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Aerial view of the tunneling machine Aerial view of the tunneling machine View of the whole Cleveland Valley Belt Gravity Sewer construction site Aerial view of the tunnel

A greener solution through trenchless microtunneling

The final contract amount for the new Valley Belt gravity sewer was approximately $5 million, 15% lower than the engineer’s estimate.

Opportunity

For thirty years, a pump station and force main conveyed domestic and industrial sewage from Cleveland’s Valley Belt Industrial Parkway to a downstream interceptor.

In keeping with its philosophy of replacing aging pump stations with gravity sewers where feasible and cost-effective, the Northeast Ohio Regional Sewer District (NEORSD) considered creating a gravity sewer that would bypass the pump station and force main.

The new gravity sewer would be located near the confluence of the Cuyahoga River and West Creek, where the western slope of West Creek adjoins the southern slope of the Cuyahoga. The western portion of the alignment would pass through clay soils varying in consistency from very soft to very stiff. The eastern portion would pass through loose to very loose layers of sand, and water-bearing gravel deposits including cobbles.

Solution

As reported in “Microtunneling Shows Its ‘Green’ Strength in Cleveland,” an article published in Trenchless Technology,

NEORSD retained the engineering services of Mott MacDonald to complete a comprehensive study to identify the anticipated geotechnical conditions and construction risks, develop the design criteria for the new gravity sewer and applicable trenchless construction method(s) and perform construction administration and management services….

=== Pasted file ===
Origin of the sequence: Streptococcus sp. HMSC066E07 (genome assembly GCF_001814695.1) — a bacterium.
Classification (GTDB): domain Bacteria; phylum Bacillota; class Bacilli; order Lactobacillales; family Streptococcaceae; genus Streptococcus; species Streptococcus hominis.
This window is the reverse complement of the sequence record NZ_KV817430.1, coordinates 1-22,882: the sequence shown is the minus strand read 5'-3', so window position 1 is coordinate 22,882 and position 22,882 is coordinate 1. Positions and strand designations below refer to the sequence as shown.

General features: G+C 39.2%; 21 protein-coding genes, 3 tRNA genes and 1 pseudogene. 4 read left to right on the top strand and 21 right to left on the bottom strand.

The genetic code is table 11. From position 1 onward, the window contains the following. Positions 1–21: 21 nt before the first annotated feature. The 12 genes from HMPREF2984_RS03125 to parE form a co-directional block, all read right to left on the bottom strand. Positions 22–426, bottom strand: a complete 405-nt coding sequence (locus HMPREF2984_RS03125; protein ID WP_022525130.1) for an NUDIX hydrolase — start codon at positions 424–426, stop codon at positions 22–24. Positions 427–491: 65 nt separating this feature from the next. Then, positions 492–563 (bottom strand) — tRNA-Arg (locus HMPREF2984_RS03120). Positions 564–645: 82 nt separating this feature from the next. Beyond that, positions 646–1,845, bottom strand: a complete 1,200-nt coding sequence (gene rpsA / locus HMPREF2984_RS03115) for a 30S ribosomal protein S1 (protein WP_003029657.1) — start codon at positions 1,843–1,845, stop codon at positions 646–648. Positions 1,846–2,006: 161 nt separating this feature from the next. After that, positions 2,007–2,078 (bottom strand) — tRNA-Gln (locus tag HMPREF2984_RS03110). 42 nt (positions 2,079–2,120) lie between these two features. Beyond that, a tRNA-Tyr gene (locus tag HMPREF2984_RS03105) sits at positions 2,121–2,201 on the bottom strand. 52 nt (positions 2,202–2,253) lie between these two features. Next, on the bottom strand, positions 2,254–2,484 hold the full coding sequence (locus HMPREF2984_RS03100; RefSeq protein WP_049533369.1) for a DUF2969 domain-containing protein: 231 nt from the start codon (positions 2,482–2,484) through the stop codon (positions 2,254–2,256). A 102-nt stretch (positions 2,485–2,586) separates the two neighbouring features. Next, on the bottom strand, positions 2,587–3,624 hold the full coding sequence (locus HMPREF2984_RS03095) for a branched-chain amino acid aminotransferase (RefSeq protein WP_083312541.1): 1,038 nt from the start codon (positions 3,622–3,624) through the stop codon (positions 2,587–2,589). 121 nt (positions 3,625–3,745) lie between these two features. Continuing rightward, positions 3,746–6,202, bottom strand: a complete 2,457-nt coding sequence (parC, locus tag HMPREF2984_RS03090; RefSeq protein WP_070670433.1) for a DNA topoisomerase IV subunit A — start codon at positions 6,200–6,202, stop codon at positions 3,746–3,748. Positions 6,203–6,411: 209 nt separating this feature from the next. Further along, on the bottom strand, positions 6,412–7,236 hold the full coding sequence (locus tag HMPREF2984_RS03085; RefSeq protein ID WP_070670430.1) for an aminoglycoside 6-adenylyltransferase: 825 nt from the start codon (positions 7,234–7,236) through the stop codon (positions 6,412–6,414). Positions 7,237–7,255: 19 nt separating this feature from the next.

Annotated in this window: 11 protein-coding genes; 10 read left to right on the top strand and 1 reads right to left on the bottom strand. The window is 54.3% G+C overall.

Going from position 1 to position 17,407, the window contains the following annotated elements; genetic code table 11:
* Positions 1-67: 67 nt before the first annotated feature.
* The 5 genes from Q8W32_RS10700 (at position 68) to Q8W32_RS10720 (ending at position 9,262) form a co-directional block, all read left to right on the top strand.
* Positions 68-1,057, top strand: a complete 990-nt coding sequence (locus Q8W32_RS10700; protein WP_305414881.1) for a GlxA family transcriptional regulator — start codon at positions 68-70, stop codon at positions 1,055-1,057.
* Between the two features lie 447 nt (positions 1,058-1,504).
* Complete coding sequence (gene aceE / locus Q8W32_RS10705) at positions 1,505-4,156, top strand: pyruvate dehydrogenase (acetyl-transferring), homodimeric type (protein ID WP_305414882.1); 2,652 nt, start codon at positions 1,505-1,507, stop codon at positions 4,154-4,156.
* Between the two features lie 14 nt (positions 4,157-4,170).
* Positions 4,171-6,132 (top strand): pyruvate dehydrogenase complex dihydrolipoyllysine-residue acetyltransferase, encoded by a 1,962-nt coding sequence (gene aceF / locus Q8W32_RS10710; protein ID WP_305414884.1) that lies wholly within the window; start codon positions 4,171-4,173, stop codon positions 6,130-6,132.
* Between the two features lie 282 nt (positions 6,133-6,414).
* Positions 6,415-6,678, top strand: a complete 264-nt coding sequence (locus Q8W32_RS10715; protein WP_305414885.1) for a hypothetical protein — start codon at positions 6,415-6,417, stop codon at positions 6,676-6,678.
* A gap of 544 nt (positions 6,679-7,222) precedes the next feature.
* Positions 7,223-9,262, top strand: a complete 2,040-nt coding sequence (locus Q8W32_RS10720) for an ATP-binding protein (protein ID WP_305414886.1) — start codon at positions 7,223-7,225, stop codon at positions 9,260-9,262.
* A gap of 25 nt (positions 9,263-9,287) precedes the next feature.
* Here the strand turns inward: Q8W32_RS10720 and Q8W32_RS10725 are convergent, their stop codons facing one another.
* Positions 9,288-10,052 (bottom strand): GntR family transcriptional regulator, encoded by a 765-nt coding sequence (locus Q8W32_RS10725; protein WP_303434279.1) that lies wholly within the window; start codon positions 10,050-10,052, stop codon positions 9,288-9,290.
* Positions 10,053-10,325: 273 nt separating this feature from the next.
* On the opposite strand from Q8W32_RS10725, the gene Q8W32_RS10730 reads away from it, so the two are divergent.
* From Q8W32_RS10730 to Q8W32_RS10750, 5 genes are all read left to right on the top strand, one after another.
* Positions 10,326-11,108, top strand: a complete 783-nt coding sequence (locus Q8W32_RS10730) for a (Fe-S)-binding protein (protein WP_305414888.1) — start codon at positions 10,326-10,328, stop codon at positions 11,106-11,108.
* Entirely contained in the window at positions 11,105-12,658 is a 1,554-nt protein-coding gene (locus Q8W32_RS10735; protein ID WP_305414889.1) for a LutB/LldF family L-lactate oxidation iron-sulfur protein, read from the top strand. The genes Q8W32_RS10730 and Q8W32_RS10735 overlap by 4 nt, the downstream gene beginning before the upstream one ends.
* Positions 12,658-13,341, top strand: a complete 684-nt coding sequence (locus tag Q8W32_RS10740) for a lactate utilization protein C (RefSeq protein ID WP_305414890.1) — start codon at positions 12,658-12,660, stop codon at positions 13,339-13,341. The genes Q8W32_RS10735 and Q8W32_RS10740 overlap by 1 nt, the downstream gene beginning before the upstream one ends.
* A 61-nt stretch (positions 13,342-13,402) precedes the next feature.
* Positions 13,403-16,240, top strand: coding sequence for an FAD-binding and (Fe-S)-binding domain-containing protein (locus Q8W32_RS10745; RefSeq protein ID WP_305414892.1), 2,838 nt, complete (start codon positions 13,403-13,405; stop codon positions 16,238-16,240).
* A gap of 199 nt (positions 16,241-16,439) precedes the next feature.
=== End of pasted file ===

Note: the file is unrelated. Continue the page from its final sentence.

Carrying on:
While microtunneling was identified as the preferred construction method, NEORSD had concerns due to a claim on a previous microtunnel project. To manage the potential for claims more effectively, Mott MacDonald used its risk-based design approach, including the use of a risk register to capture/document identified risks and monitor/track the level of each risk as the design matured. Mitigation measures were developed and incorporated into the design for the identified risks.

The scope of work included study, design, and construction service phases.

  • The study phase included a comprehensive geotechnical investigation and a detailed study of alternatives. Evaluations covered hydraulics, odor control, sedimentation, flood plain, wetlands, permits, land acquisition, pipe materials, construction schedule, agency coordination, operations issues, maintenance issues, and cost.
  • The design phase included a detailed design of the preferred alternative, decommissioning of the pump station, preparation of geotechnical data and baseline reports, and preparation of Contract Documents.
  • Construction services included compliance to Contract Documents, progress payment assessments, and on-site microtunnel monitoring services.

The contractor used a refurbished RVS 600S Soltau microtunneling machine to install 42-inch (1.1-meter) concrete casing pipe in two drives measuring 688 feet (210 meters) and 761 feet (232 meters) long. Connections to the existing sewer at each end were completed using traditional open-cut construction.

The project required work adjacent to an environmentally sensitive area, and the eastern drive crossed beneath three large-diameter high-pressure gas lines with clearances of less than two pipe diameters.

Outcome

Trenchless Technology reported that the site-specific advantages of microtunneling “included significantly reduced disruption and social impacts to local residences, businesses, and commerce and reduced environmental impacts.”

The final contract amount for the new sewer was approximately $5 million, 15% lower than the engineer’s estimate. The contractor did not experience any delays, and made no claims.

According to the District, “replacing the pump station and force main with a new gravity sewer will prove less costly in the long term than continuing to maintain the pump station and force main. It will also eliminate the potential for service disruptions, which could occur in the event of pump station failure.”

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